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Blockchain Has Come to the U.S. Real Estate Market

Owners of green buildings are likely to be at the forefront of this technological revolution

Traditional paper documents that record real estate transactions are giving way to blockchain technology, an electronic peer-to-peer record. (Image credit: Marco Verch / CC / Flickr)

Late last year, a precedent-setting property sale in Vermont became the first real estate transaction in the United States to use blockchain, portending a new era in the sale of land and improvements.

Blockchain technology is an industry disrupter on the cusp of improving transactions across all sectors and borders. It is suggested that blockchain may do for the $217 trillion U.S. real estate market what the portable phone did for communications,  and that may be an understatement.

Blockchain will address high transaction costs, long time delays, and heterogeneity of real estate transaction types, accelerating the investment in real estate across sectors, the nation, and the globe.

Blockchain is a digitized, distributed ledger that records and shares information. It could enable the real estate industry to address many of its inefficiencies. Think of blockchain as the technology, or better yet the operating system, that supports Bitcoin, the digital currency launched in 2009. Cryptocurrency is only one of an untold number of applications for blockchain. In another high-profile application, Walmart just announced it is requiring suppliers of leafy green vegetables to upload growing and shipping data to blockchain by September 2019.

There is no requirement that a cryptocurrency (Bitcoin or something else) be used in a blockchain transaction. Payment can be made by any ordinary means that the parties agree to.

A highly regulated industry

Real estate is a highly regulated industry and real estate transactions must be recorded in a government ledger to be recognized. There are more than 3,600 governmental jurisdictions in the United States alone where real estate deeds are filed. The vast majority are paper instruments filed with a court clerk. Documents are not easily accessible, except to a dinosaur industry of local courthouse title abstracters supported by a coterie of indemnity title insurance companies.

There have been government studies and pilot programs, including the much-ballyhooed Cook County, Illinois, pilot that designed blockchain real estate conveyance software. But no actual transactions took place.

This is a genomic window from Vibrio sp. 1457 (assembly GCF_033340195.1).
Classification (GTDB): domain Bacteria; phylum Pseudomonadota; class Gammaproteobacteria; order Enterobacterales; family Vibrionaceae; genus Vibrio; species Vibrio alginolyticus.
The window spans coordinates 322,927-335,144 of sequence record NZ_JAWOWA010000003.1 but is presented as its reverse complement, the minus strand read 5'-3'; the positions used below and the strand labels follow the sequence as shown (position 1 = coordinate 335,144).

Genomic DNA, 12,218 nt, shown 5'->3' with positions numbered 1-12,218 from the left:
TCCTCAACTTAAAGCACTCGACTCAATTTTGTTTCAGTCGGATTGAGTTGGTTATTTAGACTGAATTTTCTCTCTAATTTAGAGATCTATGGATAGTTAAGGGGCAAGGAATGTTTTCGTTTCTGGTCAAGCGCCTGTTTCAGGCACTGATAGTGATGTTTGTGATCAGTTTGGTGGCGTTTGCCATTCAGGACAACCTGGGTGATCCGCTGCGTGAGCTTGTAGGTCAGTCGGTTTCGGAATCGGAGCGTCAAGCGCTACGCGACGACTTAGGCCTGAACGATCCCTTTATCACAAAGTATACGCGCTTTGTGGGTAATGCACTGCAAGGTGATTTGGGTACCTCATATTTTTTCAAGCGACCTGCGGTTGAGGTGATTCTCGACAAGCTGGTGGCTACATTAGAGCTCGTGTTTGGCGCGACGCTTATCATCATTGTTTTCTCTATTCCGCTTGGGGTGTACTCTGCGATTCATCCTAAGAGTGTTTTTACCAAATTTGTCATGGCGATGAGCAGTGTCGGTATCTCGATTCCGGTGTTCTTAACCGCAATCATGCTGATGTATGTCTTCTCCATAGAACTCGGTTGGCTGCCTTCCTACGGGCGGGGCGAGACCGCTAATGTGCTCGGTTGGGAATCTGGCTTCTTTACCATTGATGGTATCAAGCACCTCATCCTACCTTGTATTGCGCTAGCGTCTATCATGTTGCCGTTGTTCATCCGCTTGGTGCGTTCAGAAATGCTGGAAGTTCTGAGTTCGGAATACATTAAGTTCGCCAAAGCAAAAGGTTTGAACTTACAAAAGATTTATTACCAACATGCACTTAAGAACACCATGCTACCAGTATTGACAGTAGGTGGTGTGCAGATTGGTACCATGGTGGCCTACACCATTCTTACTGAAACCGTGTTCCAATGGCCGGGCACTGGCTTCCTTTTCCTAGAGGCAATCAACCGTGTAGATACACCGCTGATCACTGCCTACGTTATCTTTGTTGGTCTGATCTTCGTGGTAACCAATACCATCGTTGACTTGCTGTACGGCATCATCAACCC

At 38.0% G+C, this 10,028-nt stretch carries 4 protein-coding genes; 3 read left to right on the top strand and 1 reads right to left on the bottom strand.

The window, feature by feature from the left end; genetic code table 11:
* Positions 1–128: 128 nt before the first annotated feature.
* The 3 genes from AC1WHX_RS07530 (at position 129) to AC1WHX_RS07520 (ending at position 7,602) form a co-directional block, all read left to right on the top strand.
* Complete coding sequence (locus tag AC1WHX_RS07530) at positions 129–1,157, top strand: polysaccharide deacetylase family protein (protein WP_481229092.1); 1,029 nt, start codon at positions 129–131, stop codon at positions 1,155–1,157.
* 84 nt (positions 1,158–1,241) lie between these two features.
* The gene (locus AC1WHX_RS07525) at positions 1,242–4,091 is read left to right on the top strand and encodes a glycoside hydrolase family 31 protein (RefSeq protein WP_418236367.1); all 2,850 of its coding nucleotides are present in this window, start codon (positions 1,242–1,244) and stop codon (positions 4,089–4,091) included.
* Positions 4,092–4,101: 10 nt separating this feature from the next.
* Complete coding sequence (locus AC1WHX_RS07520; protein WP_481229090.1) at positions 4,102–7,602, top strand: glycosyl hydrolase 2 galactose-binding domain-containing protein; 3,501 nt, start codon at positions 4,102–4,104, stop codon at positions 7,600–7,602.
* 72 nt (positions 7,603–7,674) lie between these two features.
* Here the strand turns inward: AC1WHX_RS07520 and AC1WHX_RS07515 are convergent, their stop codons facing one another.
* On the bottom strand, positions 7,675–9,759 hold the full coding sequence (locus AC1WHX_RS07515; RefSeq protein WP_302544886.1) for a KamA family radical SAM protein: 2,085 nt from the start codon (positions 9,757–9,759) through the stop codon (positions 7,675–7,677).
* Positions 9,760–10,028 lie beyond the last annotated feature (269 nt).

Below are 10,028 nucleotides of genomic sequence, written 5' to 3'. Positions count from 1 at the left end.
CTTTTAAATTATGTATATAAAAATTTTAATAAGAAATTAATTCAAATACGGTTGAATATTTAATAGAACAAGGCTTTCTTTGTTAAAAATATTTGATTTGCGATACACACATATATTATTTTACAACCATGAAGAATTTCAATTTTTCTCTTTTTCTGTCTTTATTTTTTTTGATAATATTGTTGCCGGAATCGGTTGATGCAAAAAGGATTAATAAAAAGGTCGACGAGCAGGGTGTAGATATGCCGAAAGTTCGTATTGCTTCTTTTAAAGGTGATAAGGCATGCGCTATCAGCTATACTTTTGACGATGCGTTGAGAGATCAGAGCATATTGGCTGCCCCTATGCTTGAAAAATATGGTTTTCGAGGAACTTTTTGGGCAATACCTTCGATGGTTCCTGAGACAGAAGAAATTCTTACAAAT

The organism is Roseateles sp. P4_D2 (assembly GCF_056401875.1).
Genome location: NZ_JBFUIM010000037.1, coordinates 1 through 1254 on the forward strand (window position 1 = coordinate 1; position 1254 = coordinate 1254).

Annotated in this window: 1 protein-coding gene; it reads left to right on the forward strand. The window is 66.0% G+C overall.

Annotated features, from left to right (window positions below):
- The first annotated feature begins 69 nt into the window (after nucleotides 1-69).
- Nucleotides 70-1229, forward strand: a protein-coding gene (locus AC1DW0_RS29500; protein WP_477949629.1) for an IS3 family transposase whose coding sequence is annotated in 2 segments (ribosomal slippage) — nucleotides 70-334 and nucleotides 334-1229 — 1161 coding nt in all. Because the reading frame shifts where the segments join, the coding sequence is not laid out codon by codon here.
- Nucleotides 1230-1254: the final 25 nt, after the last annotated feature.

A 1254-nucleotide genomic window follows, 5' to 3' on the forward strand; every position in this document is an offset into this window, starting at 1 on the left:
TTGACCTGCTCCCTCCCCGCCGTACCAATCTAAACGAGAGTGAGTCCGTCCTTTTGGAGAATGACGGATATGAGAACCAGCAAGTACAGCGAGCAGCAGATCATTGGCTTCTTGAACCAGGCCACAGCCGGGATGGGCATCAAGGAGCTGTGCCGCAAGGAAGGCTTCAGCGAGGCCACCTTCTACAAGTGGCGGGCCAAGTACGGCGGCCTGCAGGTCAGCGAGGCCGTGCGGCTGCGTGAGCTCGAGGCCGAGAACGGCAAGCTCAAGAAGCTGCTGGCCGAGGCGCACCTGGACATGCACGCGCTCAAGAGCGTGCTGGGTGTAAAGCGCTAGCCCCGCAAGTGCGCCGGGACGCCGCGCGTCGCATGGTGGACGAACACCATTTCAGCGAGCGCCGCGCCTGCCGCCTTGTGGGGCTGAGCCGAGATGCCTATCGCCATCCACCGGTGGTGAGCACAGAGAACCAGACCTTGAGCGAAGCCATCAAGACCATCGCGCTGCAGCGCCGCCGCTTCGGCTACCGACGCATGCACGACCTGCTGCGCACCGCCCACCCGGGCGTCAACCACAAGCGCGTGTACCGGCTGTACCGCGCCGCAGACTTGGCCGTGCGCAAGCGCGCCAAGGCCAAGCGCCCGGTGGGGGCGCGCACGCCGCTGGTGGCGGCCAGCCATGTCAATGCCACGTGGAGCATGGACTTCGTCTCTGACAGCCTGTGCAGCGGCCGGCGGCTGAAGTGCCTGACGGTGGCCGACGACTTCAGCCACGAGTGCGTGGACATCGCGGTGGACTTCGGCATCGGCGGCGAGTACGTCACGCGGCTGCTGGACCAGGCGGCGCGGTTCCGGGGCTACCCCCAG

Then Propy, a private company based in Palo Alto, California,  announced that it had used blockchain for a property purchase on February 20, 2018 in Chittenden County, Vermont, a first in the U.S.

I posted this blog last year when Propy announced the very first blockchain sale anywhere: the sale of an apartment in Kiev, Ukraine, in 2017. And on October 9, 2018, Propy announced it had used blockchain for a property purchase in Seville, Spain.

State laws are being updated

Laws will need to be changed across the U.S. and the globe to allow more than the old-fashioned register of deeds. Today, in most of the thousands of local jurisdictions in the U.S., the transfer of ownership of real estate is enforceable only when the deed is presented for recording among the land records in the courthouse.

There is, of course, some risk that a patchwork of state laws may inhibit blockchain’s growth, so most states are adopting minimalist legislation demonstrating that the jurisdiction and its courts are blockchain-friendly.

States have been actively making the necessary changes in law since 2016.

Vermont that year enacted House Bill 868, now a model across the country, that provides for the enforcement of transactions using blockchain by providing a rebuttable presumption of admissibility of a blockchain-based digital record as a “business record” under Vermont’s rules of evidence.